ERROL PARKER | Editor-at-large | Contact

A Betoota Basin grazer boasted this morning at the French Quarter Farmer’s Market that animals on his property are treated with the same respect that he treats members of his own family – especially his sons.

The price of lamb has fallen off the chart, along with many other related commodities, making it unfeasible for most sheep farmers to send their stock to slaughter, let alone feed them in this dry spell.

But rather than hammer their brains in and chuck them in a ditch, Darcy Granger of “Yukon Paradise” via Betoota is slaughtering his own lambs, hoggets, and 8-tooth wethers and taking them to market himself.

The 52-year-old is also butchering cattle this week with the help of his middle child, Tom, who is currently home from boarding school on a two-week suspension for smoking and talking back to his ex-British Marine housemaster.

Tom told The Advocate that he thinks his father isn’t lying when he says that animals are treated like family on “Yukon Paradise”.

“I can assure you that Dad does treat his cattle especially like they’re his sons,” Tom explained.

“Cattle are routinely verbally abused, called a whole manner of names at a high volume. It’s a shame we aren’t within earshot of the house because he’d never speak like that in front of Mum,”

“Whenever me or one of my brothers makes a mistake in the yards or when we’re mustering or butchering a beast, we get whacked with a length of good pipe, a cattle waddy. My older brother Dan used to get the jigger when he was standing in the yards with his hands on his hips. Dad would get him on the back of the neck and say, ‘Put those hands to use, you dough-banging cunt!’ and laugh,”

“When we were cutting up this old spay cow for the shearers the other day, Dad told me to be careful with the gut bag and just my luck, I nicked it and some poo got out on the meat. Dad just goes whack on my back with a waddy, calls me a fucking idiot and uses a lot of other extremely ableist language,”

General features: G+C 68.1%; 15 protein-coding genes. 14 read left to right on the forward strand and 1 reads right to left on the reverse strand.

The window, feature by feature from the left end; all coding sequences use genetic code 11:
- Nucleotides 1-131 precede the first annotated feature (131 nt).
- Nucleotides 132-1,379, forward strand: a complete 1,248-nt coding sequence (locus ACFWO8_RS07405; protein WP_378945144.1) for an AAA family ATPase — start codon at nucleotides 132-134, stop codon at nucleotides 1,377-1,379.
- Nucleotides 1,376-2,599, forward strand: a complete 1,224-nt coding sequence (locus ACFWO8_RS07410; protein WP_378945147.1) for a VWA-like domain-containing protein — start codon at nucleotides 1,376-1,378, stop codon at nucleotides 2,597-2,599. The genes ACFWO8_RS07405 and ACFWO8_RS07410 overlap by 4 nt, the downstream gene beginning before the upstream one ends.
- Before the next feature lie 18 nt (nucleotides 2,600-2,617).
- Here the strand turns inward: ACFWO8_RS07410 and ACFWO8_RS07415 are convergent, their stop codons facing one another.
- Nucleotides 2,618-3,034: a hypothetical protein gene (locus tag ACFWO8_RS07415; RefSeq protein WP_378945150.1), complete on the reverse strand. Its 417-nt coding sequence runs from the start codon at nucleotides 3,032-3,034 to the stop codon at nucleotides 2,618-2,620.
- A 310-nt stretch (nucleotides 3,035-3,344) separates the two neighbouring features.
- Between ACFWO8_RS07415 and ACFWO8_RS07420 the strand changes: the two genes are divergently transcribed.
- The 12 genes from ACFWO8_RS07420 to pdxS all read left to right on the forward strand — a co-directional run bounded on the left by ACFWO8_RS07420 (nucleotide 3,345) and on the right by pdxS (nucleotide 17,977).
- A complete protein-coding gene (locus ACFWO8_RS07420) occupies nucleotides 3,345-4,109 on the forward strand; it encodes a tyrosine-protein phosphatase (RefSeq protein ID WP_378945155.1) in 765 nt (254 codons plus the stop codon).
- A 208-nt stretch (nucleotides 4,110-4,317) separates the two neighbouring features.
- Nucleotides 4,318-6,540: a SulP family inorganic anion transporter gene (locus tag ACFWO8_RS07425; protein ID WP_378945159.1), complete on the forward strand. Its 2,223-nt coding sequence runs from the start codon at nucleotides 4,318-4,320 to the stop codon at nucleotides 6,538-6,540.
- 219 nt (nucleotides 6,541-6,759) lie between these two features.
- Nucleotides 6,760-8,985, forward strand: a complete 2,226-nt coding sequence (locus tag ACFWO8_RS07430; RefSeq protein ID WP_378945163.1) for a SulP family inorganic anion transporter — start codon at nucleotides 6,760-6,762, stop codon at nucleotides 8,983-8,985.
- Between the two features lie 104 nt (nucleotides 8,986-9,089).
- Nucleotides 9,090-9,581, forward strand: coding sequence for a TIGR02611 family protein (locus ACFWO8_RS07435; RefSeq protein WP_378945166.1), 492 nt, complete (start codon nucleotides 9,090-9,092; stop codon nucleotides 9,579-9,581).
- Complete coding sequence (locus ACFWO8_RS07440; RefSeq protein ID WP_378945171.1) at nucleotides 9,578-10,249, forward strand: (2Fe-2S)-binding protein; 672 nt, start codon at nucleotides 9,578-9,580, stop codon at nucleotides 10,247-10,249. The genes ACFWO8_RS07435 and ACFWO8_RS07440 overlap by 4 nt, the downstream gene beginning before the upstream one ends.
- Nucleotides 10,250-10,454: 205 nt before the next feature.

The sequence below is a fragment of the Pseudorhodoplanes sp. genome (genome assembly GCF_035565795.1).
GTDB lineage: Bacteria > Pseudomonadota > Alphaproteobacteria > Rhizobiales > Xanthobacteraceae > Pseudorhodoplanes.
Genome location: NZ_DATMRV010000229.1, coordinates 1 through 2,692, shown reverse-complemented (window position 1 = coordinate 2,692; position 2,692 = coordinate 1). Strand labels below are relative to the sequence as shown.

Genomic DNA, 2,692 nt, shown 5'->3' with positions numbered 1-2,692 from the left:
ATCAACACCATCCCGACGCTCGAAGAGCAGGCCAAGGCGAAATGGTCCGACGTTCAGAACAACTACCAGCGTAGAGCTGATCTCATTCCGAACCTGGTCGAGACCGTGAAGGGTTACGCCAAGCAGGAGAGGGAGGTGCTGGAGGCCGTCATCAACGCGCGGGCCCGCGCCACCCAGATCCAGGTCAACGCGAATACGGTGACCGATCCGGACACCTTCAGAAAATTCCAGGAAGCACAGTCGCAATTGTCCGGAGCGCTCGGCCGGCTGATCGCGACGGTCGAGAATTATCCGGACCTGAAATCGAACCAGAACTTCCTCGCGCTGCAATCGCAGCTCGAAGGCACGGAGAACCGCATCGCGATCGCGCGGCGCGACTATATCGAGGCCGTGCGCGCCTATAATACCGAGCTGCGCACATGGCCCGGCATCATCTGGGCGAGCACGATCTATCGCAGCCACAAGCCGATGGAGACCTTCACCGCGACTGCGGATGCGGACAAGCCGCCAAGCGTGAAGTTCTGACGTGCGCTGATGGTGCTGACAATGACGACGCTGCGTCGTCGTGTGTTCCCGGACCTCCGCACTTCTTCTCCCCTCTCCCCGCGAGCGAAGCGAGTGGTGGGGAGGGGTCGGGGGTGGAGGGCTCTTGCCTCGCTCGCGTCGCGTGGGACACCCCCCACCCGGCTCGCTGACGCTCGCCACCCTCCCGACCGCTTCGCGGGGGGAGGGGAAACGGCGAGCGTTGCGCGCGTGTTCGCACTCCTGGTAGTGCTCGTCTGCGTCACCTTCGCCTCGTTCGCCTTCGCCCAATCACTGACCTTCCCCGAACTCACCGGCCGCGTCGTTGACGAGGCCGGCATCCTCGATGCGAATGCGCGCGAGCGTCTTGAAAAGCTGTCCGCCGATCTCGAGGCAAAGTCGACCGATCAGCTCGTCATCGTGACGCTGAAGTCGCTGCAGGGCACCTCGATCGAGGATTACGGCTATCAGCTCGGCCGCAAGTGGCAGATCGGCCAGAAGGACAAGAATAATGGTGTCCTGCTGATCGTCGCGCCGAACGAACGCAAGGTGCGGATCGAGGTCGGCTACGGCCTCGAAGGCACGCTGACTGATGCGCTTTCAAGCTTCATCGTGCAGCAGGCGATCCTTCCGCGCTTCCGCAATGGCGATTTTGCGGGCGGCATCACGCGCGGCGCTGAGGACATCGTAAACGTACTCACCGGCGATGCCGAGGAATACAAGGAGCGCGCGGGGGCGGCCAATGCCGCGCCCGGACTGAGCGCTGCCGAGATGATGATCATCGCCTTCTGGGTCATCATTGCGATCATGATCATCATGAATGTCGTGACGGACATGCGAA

“Getting cattle on the truck, Dad’s usually pretty kind. He’s done that low-stress stock handling school and is a big champion of it. That said, until he loses his temper, which is frequently, he gives them a whack and tries to get a lead going. Whack whack whack. You can tell him about bruise patterns and everything, but that only applies to me and Dan and Gus when we whack a cow,”

“Harvest is a different beast. He doesn’t trust us to sow anything but when we’re stripping it, if we make a mistake, it’s almost fistycuffs. Spill a bag here, he calls you something, again, very ableist and unfit to print but you get the picture. Gus once put a load of oats in the barley silo and he fucken near died from stress. He was shaking and muttering. Thought his head was going to pop. Anyway, at the end of the day, it’s all forgiven. Not forgotten but totally forgiven. We have a beer in the shed and that’s that. He blames himself most of the time for having such dumb sons,”

“So yeah, they are treated like family.”

More to come.


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